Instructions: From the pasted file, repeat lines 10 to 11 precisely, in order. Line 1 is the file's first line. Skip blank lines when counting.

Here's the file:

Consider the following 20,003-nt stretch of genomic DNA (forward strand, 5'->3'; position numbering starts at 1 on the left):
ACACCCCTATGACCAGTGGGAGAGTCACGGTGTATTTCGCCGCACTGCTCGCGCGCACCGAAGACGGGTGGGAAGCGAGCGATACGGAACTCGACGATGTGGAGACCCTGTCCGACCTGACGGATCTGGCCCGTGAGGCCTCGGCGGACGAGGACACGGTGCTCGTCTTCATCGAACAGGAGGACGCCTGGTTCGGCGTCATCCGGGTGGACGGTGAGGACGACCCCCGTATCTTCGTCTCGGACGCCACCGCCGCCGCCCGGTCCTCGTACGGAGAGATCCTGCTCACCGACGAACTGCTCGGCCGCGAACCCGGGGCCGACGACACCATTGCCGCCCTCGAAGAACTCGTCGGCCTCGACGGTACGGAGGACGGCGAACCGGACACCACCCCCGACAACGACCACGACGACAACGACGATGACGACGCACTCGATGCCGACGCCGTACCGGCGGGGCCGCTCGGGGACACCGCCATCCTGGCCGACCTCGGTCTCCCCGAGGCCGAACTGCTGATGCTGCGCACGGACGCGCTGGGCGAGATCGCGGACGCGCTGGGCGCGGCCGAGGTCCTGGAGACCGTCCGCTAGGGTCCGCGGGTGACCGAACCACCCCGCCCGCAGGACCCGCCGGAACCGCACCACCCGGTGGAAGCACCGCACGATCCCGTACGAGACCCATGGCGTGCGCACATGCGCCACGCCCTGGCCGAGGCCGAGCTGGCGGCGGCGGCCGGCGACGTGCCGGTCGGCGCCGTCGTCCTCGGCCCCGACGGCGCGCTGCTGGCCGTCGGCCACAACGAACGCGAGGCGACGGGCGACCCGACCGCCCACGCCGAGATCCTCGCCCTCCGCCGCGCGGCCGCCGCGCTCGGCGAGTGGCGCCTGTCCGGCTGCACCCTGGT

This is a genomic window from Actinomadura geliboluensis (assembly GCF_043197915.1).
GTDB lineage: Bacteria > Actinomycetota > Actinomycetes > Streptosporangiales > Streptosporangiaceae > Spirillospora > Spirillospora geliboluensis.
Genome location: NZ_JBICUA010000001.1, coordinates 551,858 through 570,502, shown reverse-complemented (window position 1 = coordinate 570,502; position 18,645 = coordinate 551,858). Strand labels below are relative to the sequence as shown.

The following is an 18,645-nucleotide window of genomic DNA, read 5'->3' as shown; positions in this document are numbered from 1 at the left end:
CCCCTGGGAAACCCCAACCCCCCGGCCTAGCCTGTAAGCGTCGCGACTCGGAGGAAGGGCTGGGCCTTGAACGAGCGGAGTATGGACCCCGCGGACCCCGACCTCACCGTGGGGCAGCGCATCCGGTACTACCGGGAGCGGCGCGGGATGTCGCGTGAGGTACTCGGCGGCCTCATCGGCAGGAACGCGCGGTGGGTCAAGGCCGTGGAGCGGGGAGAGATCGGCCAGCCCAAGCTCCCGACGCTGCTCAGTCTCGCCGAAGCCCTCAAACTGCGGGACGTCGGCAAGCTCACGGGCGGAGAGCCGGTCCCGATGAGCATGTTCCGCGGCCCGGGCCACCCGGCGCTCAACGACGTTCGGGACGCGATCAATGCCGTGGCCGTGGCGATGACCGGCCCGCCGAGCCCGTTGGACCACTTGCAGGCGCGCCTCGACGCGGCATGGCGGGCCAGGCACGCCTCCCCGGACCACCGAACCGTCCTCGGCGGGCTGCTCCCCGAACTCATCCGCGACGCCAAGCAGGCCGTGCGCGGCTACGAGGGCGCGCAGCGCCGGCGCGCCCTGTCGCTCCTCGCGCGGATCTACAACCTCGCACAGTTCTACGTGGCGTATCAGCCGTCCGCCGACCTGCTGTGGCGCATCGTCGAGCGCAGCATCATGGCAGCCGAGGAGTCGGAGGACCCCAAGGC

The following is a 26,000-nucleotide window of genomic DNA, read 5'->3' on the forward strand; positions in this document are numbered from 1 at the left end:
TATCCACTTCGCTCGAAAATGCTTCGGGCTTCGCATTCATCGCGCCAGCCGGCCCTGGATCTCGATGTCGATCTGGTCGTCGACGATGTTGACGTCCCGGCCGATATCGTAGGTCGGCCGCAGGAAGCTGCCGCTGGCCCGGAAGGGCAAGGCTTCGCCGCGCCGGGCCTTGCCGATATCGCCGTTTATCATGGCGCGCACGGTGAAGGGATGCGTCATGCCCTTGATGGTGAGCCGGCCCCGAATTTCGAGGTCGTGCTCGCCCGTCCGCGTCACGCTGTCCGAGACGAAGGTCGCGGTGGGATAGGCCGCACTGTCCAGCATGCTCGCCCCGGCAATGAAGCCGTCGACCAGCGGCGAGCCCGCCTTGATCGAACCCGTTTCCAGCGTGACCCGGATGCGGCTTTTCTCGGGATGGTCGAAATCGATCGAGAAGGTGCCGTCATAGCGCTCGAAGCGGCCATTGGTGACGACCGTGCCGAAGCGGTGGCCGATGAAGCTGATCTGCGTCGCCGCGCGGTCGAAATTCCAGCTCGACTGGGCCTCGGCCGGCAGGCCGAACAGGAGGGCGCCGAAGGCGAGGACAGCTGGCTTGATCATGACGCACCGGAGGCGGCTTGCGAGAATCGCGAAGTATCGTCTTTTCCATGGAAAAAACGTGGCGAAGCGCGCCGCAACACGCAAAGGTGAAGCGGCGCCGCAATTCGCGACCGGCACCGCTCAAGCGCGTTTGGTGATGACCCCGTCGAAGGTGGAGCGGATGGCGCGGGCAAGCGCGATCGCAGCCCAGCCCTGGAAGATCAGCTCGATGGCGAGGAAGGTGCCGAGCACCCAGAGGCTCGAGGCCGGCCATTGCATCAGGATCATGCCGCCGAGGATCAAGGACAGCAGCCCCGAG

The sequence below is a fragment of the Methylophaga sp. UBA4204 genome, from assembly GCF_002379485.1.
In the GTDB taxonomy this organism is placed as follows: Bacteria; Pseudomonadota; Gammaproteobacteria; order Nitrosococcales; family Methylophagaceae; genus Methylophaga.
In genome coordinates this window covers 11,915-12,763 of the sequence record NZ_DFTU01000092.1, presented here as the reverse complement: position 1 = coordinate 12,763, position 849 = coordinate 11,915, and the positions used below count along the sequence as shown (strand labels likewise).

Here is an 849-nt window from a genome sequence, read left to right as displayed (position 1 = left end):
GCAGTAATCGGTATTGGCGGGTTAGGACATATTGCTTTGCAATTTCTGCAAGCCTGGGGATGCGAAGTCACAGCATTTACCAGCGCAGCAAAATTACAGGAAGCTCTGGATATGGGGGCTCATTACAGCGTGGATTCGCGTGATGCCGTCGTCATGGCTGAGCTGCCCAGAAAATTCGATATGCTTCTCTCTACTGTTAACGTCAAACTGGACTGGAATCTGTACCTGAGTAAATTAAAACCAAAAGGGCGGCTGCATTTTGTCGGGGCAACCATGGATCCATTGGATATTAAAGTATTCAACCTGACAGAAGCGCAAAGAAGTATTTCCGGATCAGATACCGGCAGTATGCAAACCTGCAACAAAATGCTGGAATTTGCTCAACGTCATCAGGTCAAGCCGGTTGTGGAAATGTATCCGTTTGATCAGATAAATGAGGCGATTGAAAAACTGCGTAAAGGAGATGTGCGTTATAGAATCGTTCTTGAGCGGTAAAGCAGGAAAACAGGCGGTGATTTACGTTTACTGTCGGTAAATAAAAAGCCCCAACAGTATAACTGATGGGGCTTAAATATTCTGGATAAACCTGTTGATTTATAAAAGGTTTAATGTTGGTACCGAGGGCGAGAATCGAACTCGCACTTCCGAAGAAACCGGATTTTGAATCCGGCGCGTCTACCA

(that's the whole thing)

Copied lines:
The sequence below is a fragment of the Methylophaga sp. UBA4204 genome, from assembly GCF_002379485.1.
In the GTDB taxonomy this organism is placed as follows: Bacteria; Pseudomonadota; Gammaproteobacteria; order Nitrosococcales; family Methylophagaceae; genus Methylophaga.